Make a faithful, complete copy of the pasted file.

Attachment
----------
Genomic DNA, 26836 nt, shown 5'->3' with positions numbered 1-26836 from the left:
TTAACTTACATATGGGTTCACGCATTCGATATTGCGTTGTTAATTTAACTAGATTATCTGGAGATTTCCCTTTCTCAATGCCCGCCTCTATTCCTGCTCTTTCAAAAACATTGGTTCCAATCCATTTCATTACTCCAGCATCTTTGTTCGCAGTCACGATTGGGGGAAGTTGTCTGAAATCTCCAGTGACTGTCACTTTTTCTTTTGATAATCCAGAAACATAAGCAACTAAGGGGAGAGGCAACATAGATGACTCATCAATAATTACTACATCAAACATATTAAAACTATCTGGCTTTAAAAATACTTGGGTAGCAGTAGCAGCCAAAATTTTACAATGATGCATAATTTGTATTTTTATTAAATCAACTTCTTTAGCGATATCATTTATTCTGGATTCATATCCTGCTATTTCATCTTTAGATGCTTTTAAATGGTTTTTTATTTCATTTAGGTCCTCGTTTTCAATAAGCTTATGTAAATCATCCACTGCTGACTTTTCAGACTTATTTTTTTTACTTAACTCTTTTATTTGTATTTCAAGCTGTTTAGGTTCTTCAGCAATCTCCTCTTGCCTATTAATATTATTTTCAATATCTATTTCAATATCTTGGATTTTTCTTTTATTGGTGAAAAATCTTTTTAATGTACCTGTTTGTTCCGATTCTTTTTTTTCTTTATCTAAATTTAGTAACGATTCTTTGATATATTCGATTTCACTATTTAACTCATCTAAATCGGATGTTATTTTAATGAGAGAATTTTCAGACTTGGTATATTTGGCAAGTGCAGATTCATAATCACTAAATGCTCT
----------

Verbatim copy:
Genomic DNA, 26836 nt, shown 5'->3' with positions numbered 1-26836 from the left:
TTAACTTACATATGGGTTCACGCATTCGATATTGCGTTGTTAATTTAACTAGATTATCTGGAGATTTCCCTTTCTCAATGCCCGCCTCTATTCCTGCTCTTTCAAAAACATTGGTTCCAATCCATTTCATTACTCCAGCATCTTTGTTCGCAGTCACGATTGGGGGAAGTTGTCTGAAATCTCCAGTGACTGTCACTTTTTCTTTTGATAATCCAGAAACATAAGCAACTAAGGGGAGAGGCAACATAGATGACTCATCAATAATTACTACATCAAACATATTAAAACTATCTGGCTTTAAAAATACTTGGGTAGCAGTAGCAGCCAAAATTTTACAATGATGCATAATTTGTATTTTTATTAAATCAACTTCTTTAGCGATATCATTTATTCTGGATTCATATCCTGCTATTTCATCTTTAGATGCTTTTAAATGGTTTTTTATTTCATTTAGGTCCTCGTTTTCAATAAGCTTATGTAAATCATCCACTGCTGACTTTTCAGACTTATTTTTTTTACTTAACTCTTTTATTTGTATTTCAAGCTGTTTAGGTTCTTCAGCAATCTCCTCTTGCCTATTAATATTATTTTCAATATCTATTTCAATATCTTGGATTTTTCTTTTATTGGTGAAAAATCTTTTTAATGTACCTGTTTGTTCCGATTCTTTTTTTTCTTTATCTAAATTTAGTAACGATTCTTTGATATATTCGATTTCACTATTTAACTCATCTAAATCGGATGTTATTTTAATGAGAGAATTTTCAGACTTGGTATATTTGGCAAGTGCAGATTCATAATCACTAAATGCTCT